Living on borrowed time without a thought for tomorrow.." John Lennon
I remember The Awakenings and how both uplifting and sad the story is, so I followed the links and as I finished reading was reminded that we are always, always sharing the world with epidemic diseases of various virulence and deadliness. I remember when I was a kid, there was always cholera somewhere, and it turns out there still is, and because of where it occurs, it is still very deadly: https://www.outbreakobservatory.org/outbreakthursday-1/1/16/2020/large-cholera-outbreak-on-record-continues-in-yemen - just puts perspective on covid, not belittling it, but putting in context how incredibly safe life has been during my lifetime.
America is collectively a "young soul" nation. We glorify the young, have a fascination with attempting to stay as youthful as possible through means at times medieval in my humble opinion( putting botulism in ones face comes to mind). As I grow nearer to 60, I often think of my grandmother's and how they naturally aged with beauty and not vanity. I think of everything they went through which was quite a lot and still had laughter in them. I think of how I had the delight of being a child and asking my Grandmother Helen Marie Morrow Williams so many questions about her life on the farm as a girl. Later through letters I found I learned about other aspects of her life. America has become obsessed about keeping up with not only the Kardashians but with things that are false. My mother has dementia and lives in a home. Even though her memory is no longer functional others in the home do have their memories and I enjoy hearing their stories. My father is 86 and I ask him what Washington, DC was like in the 60's and what NYC was like in the 50s.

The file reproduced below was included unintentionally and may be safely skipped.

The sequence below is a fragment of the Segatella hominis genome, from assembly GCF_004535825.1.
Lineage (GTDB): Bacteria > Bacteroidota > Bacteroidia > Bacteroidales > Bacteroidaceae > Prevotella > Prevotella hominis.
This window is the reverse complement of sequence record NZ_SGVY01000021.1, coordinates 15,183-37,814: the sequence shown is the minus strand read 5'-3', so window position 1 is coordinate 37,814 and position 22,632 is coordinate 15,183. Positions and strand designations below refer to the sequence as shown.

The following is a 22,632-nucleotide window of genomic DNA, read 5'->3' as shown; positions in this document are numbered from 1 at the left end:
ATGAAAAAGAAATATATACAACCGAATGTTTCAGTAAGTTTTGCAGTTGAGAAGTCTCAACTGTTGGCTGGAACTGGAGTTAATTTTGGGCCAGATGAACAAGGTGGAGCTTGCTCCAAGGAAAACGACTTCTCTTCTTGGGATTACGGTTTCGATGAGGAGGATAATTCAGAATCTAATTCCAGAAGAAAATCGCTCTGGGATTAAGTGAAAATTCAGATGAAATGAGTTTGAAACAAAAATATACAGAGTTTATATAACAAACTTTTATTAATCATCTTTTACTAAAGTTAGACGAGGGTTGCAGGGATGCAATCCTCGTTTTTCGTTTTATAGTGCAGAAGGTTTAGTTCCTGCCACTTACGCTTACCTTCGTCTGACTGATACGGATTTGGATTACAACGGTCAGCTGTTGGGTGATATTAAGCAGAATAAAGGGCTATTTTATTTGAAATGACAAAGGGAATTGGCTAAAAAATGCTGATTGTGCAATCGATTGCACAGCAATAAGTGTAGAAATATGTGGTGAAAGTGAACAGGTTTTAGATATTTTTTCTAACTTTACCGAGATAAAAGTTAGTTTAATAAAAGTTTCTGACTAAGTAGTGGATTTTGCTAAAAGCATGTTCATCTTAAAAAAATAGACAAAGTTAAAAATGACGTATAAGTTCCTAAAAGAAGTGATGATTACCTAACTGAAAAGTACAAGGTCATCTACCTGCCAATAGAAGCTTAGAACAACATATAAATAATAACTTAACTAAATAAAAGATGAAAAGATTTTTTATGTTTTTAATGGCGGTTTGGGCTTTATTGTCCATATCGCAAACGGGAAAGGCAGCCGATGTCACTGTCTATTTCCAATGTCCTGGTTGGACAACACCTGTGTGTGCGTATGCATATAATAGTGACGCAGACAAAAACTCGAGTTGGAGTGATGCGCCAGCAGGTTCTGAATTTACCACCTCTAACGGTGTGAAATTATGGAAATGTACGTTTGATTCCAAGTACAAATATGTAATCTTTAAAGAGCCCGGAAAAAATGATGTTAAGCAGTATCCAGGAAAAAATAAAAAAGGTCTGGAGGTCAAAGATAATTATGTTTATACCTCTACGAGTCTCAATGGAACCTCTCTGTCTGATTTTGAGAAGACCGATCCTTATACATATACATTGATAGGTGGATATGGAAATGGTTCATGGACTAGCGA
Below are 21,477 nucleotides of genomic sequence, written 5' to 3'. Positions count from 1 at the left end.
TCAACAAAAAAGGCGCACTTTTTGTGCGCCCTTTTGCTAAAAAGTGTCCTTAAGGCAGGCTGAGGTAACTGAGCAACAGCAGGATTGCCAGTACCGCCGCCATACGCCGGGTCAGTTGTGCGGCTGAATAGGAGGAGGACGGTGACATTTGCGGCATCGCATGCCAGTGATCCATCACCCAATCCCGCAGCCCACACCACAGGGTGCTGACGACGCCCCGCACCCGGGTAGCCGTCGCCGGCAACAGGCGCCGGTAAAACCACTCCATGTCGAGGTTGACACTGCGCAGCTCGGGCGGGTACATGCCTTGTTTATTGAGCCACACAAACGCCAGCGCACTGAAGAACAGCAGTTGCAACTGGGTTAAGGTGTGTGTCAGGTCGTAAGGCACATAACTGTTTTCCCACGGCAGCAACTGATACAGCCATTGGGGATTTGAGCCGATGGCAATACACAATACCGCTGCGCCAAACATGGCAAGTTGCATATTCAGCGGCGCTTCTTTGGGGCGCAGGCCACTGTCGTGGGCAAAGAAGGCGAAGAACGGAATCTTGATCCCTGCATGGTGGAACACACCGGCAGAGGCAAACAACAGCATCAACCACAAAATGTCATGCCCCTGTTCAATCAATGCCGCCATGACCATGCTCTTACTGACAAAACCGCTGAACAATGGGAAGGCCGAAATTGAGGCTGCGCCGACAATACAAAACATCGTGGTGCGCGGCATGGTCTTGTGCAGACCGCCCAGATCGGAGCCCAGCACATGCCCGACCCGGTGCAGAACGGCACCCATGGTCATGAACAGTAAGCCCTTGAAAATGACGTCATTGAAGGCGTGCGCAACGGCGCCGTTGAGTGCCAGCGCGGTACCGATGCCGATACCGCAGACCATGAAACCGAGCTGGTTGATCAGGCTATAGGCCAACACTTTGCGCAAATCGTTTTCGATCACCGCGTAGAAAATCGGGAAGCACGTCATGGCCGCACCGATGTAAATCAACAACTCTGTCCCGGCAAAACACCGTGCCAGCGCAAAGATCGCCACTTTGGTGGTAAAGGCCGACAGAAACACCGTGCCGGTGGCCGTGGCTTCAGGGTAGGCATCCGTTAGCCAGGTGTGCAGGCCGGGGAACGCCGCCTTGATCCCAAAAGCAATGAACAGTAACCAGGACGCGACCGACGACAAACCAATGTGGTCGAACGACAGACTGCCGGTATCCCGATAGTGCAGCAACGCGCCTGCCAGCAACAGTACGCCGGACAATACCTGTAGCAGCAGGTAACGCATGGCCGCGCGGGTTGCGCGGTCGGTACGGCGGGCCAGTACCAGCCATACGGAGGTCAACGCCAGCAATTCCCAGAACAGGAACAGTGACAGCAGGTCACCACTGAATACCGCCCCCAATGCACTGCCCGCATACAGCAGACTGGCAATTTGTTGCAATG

I think it is up to those of us who care and give a shit to ask those who are elderly about their lives. Because their lives look nothing at all like the life we are all living now in America. Life was hard. But in a way from what I gather from my fathers stories and my Grandmother's stories from long ago that life had a sweeter innocence about it that has been lost. I sometimes panic that I am getting older because I dont want to miss out on anything. Sometimes I get sad because my friends who are older than myself have died. But those who only think babies and the young are precious are people I avoid. One of my best friends was a man named Alan Webber who got shot in the head on Normandy Beach on DDay a week before his 20th bday. He recovered in England for a year and had THE most delightful intriguing stories of living in Paris in attic apartments and being engaged to French girl if Chateau nobility whose heart he broke because being around maids and servants and the filthy rich unnerved him along with the staunch catholism( he was a protestant Yankee from Connecticut). Sigh...I could go on and on...I have always loved older people and have gloried in their life stories. I wish my mother did not have Dementia because I have so much I want to ask her that I will never know. And it saddens me. Viva the Elderly!
I love it when something SETS YOU ON FIRE, JENA!